The opinion of the court was delivered by: TENNEY
Petitioner moves pursuant to the United States Arbitration Act, 9 U.S.C. §§ 4-6 (1947), for an order directing respondent, a Spanish corporation, to proceed to arbitration and appointing an arbitrator to act for respondent. Petitioner is a New York corporation acting as authorized agent of the Chatham Shipping Co., a Liberian corporation, which owns the S.S. GENERAL TSAKALOTOS, a Greek flag steamer.
In an agreement dated September 10, 1965, petitioner and respondent entered into a charter party whereby respondent hired the S.S. GENERAL TSAKALOTOS. The charter provided for the vessel to carry 9,800 tons of grain from a United States port to one to three ports in Spain. The petitioner alleges that the vessel sailed from New Orleans on October 15, 1965 and arrived at Malaga on November 5, Tarragona on November 13, and Seville on November 21, 1965, and that during this period the vessel was on demurrage for 26 days, 5 hours and 38 minutes.
It is further alleged that respondent failed to pay the balance due for freight expenses and for demurrage. This is the main dispute before this Court, although there are other disagreements which are important to the Spanish suit discussed hereinafter.
On November 30, 1965, petitioner's agent wrote to respondent's agent proposing that respondent pay $10,000 for demurrage on account, $2,750 toward the freight charges with respondent agreeing to pay the remainder of the freight charge when discharge of the cargo was completed, and the submission to arbitration in New York of the demurrage and freight disputes as per the charter party. The charter party had incorporated by reference the New York Produce Exchange Arbitration Clause which provides:
Should any dispute arise between Owners and the Charterers, the matter in dispute shall be referred to three persons at New York, one to be appointed by each of the parties hereto, and the third by the two so chosen; their decision or that of any two of them, shall be final, and for the purpose of enforcing any award, this agreement may be made a rule of the Court. The Arbitrators shall be commercial men.
Respondent claims that this letter constituted a demand for compliance with petitioner's proposals. Although the two translations of this letter from Spanish to English differ greatly, it cannot, by any means, be interpreted as anything more than a proposed settlement of the dispute subject to a counterproposal by respondent. No answer to this letter was received.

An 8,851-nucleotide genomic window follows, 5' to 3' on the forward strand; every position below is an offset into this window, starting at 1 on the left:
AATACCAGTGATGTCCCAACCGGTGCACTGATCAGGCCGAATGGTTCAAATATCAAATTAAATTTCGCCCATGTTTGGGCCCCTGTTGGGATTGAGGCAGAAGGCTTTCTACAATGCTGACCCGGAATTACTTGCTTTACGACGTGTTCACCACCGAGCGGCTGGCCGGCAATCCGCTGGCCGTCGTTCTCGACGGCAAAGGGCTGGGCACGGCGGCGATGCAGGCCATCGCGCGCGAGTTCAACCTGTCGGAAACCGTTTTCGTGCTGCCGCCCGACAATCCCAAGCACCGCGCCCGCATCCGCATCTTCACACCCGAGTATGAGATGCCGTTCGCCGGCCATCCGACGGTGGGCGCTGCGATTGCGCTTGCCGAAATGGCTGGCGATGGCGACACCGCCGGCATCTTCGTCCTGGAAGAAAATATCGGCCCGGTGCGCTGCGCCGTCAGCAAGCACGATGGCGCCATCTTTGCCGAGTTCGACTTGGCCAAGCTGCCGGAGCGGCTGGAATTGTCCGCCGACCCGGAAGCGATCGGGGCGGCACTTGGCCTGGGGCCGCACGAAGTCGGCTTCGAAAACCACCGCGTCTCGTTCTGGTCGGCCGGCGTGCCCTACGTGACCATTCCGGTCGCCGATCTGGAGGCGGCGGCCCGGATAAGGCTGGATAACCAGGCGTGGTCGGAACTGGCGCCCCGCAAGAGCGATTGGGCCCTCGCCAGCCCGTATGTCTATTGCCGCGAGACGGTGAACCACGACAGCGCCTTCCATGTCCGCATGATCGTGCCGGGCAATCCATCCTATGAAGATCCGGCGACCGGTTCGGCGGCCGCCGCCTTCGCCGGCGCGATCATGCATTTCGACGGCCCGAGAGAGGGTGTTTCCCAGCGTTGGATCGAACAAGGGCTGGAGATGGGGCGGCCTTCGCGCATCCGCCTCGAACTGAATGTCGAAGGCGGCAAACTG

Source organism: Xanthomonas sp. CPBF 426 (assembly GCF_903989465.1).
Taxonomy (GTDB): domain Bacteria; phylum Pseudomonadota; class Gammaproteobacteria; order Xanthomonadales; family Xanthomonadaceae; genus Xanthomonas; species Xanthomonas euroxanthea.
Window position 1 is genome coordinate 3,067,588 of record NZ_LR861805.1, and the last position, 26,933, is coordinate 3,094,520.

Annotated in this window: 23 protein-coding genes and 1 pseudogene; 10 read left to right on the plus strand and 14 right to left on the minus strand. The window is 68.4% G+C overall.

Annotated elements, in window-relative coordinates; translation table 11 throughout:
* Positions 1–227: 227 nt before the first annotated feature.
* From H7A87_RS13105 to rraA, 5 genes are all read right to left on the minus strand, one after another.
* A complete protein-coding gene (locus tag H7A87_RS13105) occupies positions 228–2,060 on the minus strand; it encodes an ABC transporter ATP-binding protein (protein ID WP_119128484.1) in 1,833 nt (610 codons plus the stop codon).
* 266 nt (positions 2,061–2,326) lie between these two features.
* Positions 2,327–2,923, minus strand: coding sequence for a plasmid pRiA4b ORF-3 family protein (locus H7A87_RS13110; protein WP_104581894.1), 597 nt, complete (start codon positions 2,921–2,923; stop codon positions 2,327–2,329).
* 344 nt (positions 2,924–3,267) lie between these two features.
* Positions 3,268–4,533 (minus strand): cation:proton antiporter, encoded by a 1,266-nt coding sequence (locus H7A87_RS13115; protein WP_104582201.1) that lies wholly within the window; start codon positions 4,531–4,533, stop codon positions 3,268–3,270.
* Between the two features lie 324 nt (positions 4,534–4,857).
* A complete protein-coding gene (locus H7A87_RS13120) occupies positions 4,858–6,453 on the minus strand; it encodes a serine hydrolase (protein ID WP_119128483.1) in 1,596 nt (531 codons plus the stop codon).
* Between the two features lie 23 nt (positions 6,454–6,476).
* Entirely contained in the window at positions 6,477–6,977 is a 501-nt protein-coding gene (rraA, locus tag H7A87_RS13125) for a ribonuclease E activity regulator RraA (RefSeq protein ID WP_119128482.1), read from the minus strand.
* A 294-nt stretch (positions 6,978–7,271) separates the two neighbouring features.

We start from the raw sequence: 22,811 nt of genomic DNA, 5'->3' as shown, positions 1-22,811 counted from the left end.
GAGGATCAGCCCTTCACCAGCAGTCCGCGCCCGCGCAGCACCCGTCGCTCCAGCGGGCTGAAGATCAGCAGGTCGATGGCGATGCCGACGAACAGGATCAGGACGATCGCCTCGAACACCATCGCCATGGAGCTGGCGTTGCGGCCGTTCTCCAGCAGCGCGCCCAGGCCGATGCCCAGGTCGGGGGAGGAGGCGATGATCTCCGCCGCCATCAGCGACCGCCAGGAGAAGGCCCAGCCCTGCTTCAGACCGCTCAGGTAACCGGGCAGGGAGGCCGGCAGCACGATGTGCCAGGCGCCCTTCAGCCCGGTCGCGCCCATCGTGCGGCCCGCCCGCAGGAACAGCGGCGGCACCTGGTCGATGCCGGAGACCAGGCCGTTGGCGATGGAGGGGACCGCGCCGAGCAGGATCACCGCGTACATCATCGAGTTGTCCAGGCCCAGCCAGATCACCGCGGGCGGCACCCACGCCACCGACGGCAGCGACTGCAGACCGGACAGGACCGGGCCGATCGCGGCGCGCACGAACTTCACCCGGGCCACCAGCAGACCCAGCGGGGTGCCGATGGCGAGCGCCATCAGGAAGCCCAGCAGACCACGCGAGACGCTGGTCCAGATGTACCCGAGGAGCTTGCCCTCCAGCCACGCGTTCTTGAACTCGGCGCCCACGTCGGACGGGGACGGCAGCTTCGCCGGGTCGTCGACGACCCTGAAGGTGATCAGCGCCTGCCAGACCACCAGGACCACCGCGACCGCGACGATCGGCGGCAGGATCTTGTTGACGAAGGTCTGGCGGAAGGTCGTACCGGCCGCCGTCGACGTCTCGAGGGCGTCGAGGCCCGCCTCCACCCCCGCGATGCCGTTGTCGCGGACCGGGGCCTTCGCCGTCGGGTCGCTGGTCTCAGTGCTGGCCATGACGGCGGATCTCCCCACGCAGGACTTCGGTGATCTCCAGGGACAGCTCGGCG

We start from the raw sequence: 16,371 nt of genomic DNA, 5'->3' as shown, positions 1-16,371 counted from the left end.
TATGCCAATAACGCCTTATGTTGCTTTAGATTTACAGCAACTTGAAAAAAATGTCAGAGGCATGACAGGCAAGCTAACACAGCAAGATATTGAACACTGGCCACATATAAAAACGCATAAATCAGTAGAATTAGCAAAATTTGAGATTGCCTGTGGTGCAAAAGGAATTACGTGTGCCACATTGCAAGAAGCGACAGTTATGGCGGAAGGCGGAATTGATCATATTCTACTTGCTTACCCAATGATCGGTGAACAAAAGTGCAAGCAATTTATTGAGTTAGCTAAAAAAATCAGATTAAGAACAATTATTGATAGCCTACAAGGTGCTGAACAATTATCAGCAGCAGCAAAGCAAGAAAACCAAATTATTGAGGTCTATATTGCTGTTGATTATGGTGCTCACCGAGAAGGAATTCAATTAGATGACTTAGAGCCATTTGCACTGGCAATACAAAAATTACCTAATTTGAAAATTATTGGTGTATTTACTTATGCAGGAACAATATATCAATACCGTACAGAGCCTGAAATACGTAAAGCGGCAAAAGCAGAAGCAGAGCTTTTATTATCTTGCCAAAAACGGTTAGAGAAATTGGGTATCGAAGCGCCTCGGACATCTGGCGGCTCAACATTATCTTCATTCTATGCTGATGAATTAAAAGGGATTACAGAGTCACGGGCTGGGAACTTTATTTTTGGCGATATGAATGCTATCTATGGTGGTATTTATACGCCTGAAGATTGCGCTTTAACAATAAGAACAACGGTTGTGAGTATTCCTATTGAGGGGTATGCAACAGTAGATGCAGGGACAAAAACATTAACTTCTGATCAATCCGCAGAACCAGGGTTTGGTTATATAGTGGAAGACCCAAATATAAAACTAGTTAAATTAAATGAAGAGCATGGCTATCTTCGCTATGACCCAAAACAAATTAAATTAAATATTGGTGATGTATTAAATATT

On December 1, 1965, petitioner's agent again wrote to respondent's agent advising it that a lien had been placed on part of the cargo in accordance with clause 8 of the charter party which provided:
8. Owners shall have a lien on the cargo for freight * * * [and] demurrage. * * * Charterers shall also remain responsible for freight and demurrage incurred at port of discharge, but only to such extent as the Owners have been unable to obtain payment thereof by exercising the lien on the cargo.
The letter further stated that because the charterer refused to consider the owners' claim, there was no choice but to place the lien on part of the cargo because discharge of the cargo was almost completed. It continued by stating that the owners requested arbitration immediately upon discharge of the cargo and that the owners would name their arbitrator shortly. There was no mention of possible court action to foreclose the lien. Respondent alleges in the affidavit of Mr. Diez, the managing director of SONACO, that the owners offered to arbitrate only the issues of extra freight and demurrage. I find that the letter of December 1, 1965 does not so limit the scope of the arbitration. Again, respondent did not reply.
In any event, on December 25, 1965, petitioner instituted proceedings in "Voluntary Jurisdiction" in the Court of First Instance Number Three of Seville, Spain. This was done pursuant to the Spanish Commercial Code, Arts. 665-66. Petitioner alleges that this was done solely to protect its lien for freight and demurrage.
On January 15, 1966, respondent appeared in the Seville proceedings. This had the effect of changing the proceeding to a litigated one (called "incidentes"), requiring the respondent to file a formal "opposition" which was done on February 9 or 10, 1966. With this, respondent interposed counterclaims for insurance premiums and cargo damage which were matters outside the scope of the freight and demurrage disputes. Petitioner alleges that it was forced to answer the "opposition" in order to preserve its lien. This is not denied by respondent. Accordingly, on April 5, 1966, petitioner filed an answer but did not assert any other claims against respondent. This proceeding is now awaiting consideration in the Spanish Court and, at the earliest, will not be heard until some time in September of this year.
Meanwhile, by letter dated January 24, 1966, attorneys for petitioner demanded that the claims be arbitrated in accordance with the charter party, named its arbitrator and demanded that respondent appoint its arbitrator within seven days. Upon failure of respondent to reply, a petition was filed in this Court, requesting the relief hereinbefore mentioned. The petition and notice of motion were served on respondent by registered mail in Spain.
There are two main issues before the Court:
1. Is the question of waiver for the Court or for the arbitrators ...